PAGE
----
In ''A Bit on the Side," by William Trevor, a middle-aged accountant ends a love affair; a priest worries about the fate of his congregation; an elderly cuckold confides in a schoolgirl; a widow gets on with things; and whole lives are compressed into a few paragraphs. These 12 stories -- set in claustrophobic English homes, faded European hotels, rural Irish parishes -- are exquisite variations on the desolate but redemptive theme of Trevor's most recent novel, ''The Story of Lucy Gault," and demonstrate once again that he is a master of both forms.
''The Last Crossing," a classic quest by Guy Vanderhaeghe, is set in the 1870s on the Canadian frontier that has swallowed up Charles Gaunt's brother. Led by a half-Blackfoot guide, Charles and syphilitic Addington Gaunt are joined on their trek by a woman seeking her sister's murderer and by the Civil War veteran who loves her. Vanderhaeghe, author of ''The Englishman's Boy," sustains both tension and mood with writing of such suppleness and restraint that you will be reminded of Charles Portis or Annie Proulx.
In a year dominated by war and politics -- a dominance reflected in publishers' lists -- it is particularly gratifying to single out, among the year's best nonfiction books, one whose subject explored the enduring beauty of America.
That book is Richard Rhodes's masterful biography ''John James Audubon."
On the ''very first page," wrote the Globe's reviewer, John Gregory Brown, Rhodes ''signals his intention to uncover what fueled" Audubon's ''quest to locate and draw every species of bird" in early 19th-century America.
Dispatched to America to tend to his father's business interests, he instead traveled throughout his adopted nation, through the still-uncut forests and down the great rivers, recording it all for posterity in words and drawings. ''Studying birds," Rhodes writes, ''was how he mastered the world, and himself."
In a presidential election year, two books dealing with two of the greatest US presidents stand out.
In ''Washington's Crossing," a National Book Award finalist, David Hackett Fischer, a professor at Brandeis University, writes that it was the spirit of revolutionary revival after a string of defeats that prompted General George Washington to take his battered army across the ice-choked Delaware River to surprise and defeat the British forces at the pivotal Battle of Trenton during the Christmastime of 1776-77.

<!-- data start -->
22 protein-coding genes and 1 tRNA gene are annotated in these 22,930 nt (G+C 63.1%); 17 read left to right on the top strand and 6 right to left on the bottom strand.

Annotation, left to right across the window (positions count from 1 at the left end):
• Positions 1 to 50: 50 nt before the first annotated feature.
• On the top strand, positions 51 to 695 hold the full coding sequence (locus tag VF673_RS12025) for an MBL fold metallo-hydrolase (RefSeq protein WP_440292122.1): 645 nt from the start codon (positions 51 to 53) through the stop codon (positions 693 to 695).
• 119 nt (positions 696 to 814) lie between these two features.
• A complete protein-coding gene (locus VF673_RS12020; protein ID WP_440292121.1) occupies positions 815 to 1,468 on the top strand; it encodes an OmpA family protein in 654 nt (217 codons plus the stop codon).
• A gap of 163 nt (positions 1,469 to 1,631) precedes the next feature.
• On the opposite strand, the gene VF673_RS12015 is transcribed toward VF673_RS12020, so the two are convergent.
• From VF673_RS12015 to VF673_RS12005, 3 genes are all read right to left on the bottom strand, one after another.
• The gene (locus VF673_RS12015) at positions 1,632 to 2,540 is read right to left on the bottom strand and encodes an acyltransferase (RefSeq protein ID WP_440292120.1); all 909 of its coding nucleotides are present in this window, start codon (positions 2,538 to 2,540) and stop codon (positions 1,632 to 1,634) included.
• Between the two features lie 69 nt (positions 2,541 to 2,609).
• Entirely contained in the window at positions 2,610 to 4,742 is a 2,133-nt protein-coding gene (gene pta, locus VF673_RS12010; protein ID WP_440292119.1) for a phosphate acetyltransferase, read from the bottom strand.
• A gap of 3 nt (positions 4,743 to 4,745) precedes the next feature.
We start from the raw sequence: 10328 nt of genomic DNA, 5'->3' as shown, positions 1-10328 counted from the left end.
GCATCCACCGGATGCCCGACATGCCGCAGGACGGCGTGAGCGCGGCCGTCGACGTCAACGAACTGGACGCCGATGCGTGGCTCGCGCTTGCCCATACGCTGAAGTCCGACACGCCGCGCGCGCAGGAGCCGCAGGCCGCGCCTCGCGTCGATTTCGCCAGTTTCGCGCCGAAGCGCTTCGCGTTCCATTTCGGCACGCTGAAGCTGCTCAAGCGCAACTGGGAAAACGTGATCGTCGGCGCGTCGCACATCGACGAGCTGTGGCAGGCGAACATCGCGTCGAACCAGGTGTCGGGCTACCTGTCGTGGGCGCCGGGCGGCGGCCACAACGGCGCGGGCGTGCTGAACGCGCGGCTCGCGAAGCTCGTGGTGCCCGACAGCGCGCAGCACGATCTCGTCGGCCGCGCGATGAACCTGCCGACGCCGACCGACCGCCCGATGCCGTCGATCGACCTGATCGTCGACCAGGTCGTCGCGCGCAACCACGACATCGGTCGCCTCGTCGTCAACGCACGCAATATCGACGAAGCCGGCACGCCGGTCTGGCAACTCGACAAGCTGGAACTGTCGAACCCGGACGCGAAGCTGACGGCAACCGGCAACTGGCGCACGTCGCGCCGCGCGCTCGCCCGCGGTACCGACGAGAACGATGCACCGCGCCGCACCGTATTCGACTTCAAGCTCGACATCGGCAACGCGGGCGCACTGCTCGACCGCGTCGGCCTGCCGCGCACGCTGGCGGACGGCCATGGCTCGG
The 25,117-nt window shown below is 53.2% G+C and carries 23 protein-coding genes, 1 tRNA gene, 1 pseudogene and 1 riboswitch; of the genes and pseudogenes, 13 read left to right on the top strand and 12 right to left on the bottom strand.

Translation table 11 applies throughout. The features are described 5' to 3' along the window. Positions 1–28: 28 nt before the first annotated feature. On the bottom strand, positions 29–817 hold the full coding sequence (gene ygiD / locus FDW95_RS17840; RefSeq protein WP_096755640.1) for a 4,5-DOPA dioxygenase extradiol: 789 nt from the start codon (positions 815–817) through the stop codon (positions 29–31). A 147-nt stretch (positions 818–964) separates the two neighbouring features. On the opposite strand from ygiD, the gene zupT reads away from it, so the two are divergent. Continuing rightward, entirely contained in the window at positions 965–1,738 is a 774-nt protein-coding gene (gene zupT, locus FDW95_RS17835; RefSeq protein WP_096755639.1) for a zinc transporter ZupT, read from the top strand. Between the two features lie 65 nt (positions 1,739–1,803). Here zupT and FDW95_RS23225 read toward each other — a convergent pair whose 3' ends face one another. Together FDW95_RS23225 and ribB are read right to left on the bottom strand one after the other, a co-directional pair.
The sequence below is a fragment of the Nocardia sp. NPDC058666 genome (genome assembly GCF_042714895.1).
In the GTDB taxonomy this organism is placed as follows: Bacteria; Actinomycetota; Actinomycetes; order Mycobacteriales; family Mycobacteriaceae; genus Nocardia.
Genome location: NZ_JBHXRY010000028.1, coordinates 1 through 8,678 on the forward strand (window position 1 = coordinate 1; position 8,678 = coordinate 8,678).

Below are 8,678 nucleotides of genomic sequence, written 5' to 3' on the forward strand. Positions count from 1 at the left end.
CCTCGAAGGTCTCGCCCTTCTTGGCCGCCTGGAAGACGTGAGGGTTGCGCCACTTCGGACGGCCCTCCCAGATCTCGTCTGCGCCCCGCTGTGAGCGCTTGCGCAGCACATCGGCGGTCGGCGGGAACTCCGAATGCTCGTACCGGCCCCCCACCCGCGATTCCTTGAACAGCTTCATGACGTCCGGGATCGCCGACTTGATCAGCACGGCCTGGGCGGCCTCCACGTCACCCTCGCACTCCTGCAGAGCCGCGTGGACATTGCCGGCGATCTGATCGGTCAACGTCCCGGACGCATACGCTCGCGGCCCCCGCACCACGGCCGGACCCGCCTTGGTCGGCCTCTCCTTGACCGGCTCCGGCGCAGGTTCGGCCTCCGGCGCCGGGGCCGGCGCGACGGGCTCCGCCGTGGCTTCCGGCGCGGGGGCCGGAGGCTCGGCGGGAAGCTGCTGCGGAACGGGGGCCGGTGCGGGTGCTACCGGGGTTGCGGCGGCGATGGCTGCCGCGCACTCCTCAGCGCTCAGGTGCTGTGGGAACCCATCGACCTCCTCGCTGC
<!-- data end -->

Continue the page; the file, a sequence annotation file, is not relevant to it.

The Globe's reviewer called the account ''history at its best, fascinating in its details, magisterial in its sweep."
And in ''American Brutus," political historian Michael W. Kauffman presents the conclusions from some 30 years of studying the assassination of Abraham Lincoln -- seeking answers to such questions as the motives of the charismatic actor John Wilkes Booth and his fellow plotters, and whether there was a wider conspiracy. There have been ''a score of books" about the assassination, wrote the Globe's reviewer, Harvard professor emeritus and Lincoln scholar David Herbert Donald, but this is ''by all means the best" -- written ''with vigor and skill."
This year's National Book Award winner, ''Arc of Justice," by Kevin Boyle, is a gripping account of the 1925 trial of 10 black men in Detroit, charged with murder after firing into a white mob that was attacking the home of Ossian Sweet, a black doctor. A notable civil rights case, it was largely forgotten until, as the Globe's reviewer law professor Paul Butler wrote, it was ''restored to the urgency of news" by Boyle, a professor at Ohio State University.
Two fine biographies -- both by Massachusetts writers -- delved into the worlds of writers who charted new directions in literature.
William E. Cain called ''Will in the World," by Harvard professor Stephen Greenblatt, ''vividly written, richly detailed, and insightful from first chapter to last." Greenblatt places Shakespeare in his worlds and against the background of medieval morality plays and mystery cycles.
It is for exploding the conventions of poetic language that E. E. Cummings commands our attention. And in Christopher Sawyer-Lauanno's biography, wrote Globe reviewer Thomas Filbin, ''the poet is more than merely studied, but uncorked, left to breathe, and tasted in the fullness of his genius."
Sawyer-Lauanno, a writer in residence at MIT, follows Cummings from his genteel upbringing (Cambridge Latin School and Harvard) to wartime France and on to Greenwich Village, and explores his tumultuous romances.
Among books of regional interest, the Globe's reviewer found Sarah Messer's ''Red House" and Jane Brox's ''Clearing Land" of particular note.
''Red House" is an evocative account of a house that has stood in Marshfield since 1647 and of the two families who have lived in it. Messer, a poet with an obvious flair for historical investigation, grew up in the house, which her father had bought from the original family.
Brox is also a poet, and our reviewer found ''Clearing Land" to be ''an elegiac farewell," to the family's farm in Dracut, but also to ''a vanishing way of life."
Finally, there is the matter of war.
A surprise finalist for the National Book Award was ''The 9/11 Commission Report." Beyond its recommendations on national security, the book was praised for being as compelling as the best fiction, though terrifying in its detailed account of that world-altering and war-triggering day.
Among the dozens of political polemics, Thomas Frank's ''What's the Matter With Kansas?" stands as required reading for elections yet to come. Globe reviewer Steve Greenlee found Frank's exploration of why lower- and middle-class working people ''have flocked . . . to the party of the privileged" both ''revealing and startling."
Michael Kenney regularly reviews for the Globe.